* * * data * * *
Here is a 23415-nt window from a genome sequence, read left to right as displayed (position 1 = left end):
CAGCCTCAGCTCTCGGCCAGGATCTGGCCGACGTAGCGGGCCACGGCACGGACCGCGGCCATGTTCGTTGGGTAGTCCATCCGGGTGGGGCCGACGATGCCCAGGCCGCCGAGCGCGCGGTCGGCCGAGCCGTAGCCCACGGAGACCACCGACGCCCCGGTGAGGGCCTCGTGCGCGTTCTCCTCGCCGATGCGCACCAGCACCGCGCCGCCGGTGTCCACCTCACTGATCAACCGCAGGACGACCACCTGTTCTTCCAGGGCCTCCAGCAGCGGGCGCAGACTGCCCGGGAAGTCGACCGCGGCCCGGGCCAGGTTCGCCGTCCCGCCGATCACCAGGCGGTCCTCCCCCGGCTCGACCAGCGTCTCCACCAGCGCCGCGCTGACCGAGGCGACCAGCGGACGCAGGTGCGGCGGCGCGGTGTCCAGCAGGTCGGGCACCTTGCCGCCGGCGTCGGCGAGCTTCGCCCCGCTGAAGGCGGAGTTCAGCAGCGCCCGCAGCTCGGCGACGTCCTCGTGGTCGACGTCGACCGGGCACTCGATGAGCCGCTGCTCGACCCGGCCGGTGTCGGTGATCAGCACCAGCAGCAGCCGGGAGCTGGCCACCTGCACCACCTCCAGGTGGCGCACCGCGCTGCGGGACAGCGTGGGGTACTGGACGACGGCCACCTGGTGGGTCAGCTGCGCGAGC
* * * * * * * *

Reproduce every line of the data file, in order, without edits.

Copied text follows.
Here is a 23415-nt window from a genome sequence, read left to right as displayed (position 1 = left end):
CAGCCTCAGCTCTCGGCCAGGATCTGGCCGACGTAGCGGGCCACGGCACGGACCGCGGCCATGTTCGTTGGGTAGTCCATCCGGGTGGGGCCGACGATGCCCAGGCCGCCGAGCGCGCGGTCGGCCGAGCCGTAGCCCACGGAGACCACCGACGCCCCGGTGAGGGCCTCGTGCGCGTTCTCCTCGCCGATGCGCACCAGCACCGCGCCGCCGGTGTCCACCTCACTGATCAACCGCAGGACGACCACCTGTTCTTCCAGGGCCTCCAGCAGCGGGCGCAGACTGCCCGGGAAGTCGACCGCGGCCCGGGCCAGGTTCGCCGTCCCGCCGATCACCAGGCGGTCCTCCCCCGGCTCGACCAGCGTCTCCACCAGCGCCGCGCTGACCGAGGCGACCAGCGGACGCAGGTGCGGCGGCGCGGTGTCCAGCAGGTCGGGCACCTTGCCGCCGGCGTCGGCGAGCTTCGCCCCGCTGAAGGCGGAGTTCAGCAGCGCCCGCAGCTCGGCGACGTCCTCGTGGTCGACGTCGACCGGGCACTCGATGAGCCGCTGCTCGACCCGGCCGGTGTCGGTGATCAGCACCAGCAGCAGCCGGGAGCTGGCCACCTGCACCACCTCCAGGTGGCGCACCGCGCTGCGGGACAGCGTGGGGTACTGGACGACGGCCACCTGGTGGGTCAGCTGCGCGAGC